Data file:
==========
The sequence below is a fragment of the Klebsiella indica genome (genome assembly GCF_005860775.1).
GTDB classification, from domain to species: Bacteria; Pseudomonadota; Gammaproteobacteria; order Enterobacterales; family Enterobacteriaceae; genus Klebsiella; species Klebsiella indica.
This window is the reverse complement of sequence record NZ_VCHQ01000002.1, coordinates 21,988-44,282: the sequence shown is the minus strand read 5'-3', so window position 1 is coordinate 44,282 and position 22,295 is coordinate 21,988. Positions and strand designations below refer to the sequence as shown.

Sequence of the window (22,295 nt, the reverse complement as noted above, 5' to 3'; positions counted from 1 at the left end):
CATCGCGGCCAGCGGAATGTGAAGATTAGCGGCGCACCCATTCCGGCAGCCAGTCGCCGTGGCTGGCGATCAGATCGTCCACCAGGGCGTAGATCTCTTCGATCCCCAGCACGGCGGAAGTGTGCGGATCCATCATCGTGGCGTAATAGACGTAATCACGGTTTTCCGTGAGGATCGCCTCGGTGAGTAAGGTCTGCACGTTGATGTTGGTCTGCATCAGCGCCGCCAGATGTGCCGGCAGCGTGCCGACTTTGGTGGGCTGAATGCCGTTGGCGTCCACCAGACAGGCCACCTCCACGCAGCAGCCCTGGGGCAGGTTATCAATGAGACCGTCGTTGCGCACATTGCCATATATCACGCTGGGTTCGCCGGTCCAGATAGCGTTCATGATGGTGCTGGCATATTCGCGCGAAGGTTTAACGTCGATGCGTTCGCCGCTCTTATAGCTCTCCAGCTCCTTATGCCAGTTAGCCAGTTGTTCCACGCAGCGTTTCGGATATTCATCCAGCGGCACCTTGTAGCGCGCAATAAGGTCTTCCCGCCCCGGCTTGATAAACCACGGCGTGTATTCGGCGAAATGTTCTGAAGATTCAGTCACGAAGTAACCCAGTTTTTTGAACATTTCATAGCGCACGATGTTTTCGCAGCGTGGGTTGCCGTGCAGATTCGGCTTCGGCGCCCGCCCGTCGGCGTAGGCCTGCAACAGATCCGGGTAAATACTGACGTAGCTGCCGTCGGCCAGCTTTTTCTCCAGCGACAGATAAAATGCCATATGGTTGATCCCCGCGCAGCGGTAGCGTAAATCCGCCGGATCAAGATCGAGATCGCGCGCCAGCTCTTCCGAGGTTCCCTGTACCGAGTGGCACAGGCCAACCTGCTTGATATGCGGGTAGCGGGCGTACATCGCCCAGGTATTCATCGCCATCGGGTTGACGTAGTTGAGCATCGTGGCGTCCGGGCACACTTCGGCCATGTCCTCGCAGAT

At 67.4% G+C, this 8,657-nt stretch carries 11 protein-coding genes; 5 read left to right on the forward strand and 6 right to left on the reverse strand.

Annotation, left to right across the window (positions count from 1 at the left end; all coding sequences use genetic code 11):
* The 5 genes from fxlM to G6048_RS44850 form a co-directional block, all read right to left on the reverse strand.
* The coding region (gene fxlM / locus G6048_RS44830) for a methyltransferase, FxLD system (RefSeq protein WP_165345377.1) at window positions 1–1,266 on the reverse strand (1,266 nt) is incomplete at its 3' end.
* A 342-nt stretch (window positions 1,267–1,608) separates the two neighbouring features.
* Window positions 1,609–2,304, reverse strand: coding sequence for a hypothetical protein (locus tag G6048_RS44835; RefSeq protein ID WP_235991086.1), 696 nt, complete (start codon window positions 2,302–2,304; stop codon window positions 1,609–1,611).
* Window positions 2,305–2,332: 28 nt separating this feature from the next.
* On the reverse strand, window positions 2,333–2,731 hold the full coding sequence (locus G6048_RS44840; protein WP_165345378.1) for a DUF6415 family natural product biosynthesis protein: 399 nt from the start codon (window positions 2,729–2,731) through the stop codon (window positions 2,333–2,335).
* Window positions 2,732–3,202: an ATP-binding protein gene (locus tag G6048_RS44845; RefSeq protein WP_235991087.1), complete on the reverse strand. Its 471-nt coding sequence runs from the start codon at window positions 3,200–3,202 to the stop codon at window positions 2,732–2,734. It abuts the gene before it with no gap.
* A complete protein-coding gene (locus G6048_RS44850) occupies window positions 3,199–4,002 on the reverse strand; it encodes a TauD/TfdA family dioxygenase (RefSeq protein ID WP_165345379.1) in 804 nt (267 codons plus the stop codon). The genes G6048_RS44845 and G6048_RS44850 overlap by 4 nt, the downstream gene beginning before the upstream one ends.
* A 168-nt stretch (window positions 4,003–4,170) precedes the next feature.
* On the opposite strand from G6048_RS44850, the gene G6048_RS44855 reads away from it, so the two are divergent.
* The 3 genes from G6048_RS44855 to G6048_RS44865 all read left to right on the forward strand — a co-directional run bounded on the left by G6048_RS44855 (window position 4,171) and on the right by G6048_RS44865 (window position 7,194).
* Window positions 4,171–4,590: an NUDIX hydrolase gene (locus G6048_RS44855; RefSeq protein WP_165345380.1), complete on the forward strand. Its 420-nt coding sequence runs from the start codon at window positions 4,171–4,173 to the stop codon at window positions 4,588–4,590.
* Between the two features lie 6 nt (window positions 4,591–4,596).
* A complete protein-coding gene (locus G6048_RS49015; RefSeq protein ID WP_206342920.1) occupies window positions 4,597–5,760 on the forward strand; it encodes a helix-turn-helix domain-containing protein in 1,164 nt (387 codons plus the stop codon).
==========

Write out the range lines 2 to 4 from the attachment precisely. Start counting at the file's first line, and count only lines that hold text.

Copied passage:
GTDB classification, from domain to species: Bacteria; Pseudomonadota; Gammaproteobacteria; order Enterobacterales; family Enterobacteriaceae; genus Klebsiella; species Klebsiella indica.
This window is the reverse complement of sequence record NZ_VCHQ01000002.1, coordinates 21,988-44,282: the sequence shown is the minus strand read 5'-3', so window position 1 is coordinate 44,282 and position 22,295 is coordinate 21,988. Positions and strand designations below refer to the sequence as shown.

Sequence of the window (22,295 nt, the reverse complement as noted above, 5' to 3'; positions counted from 1 at the left end):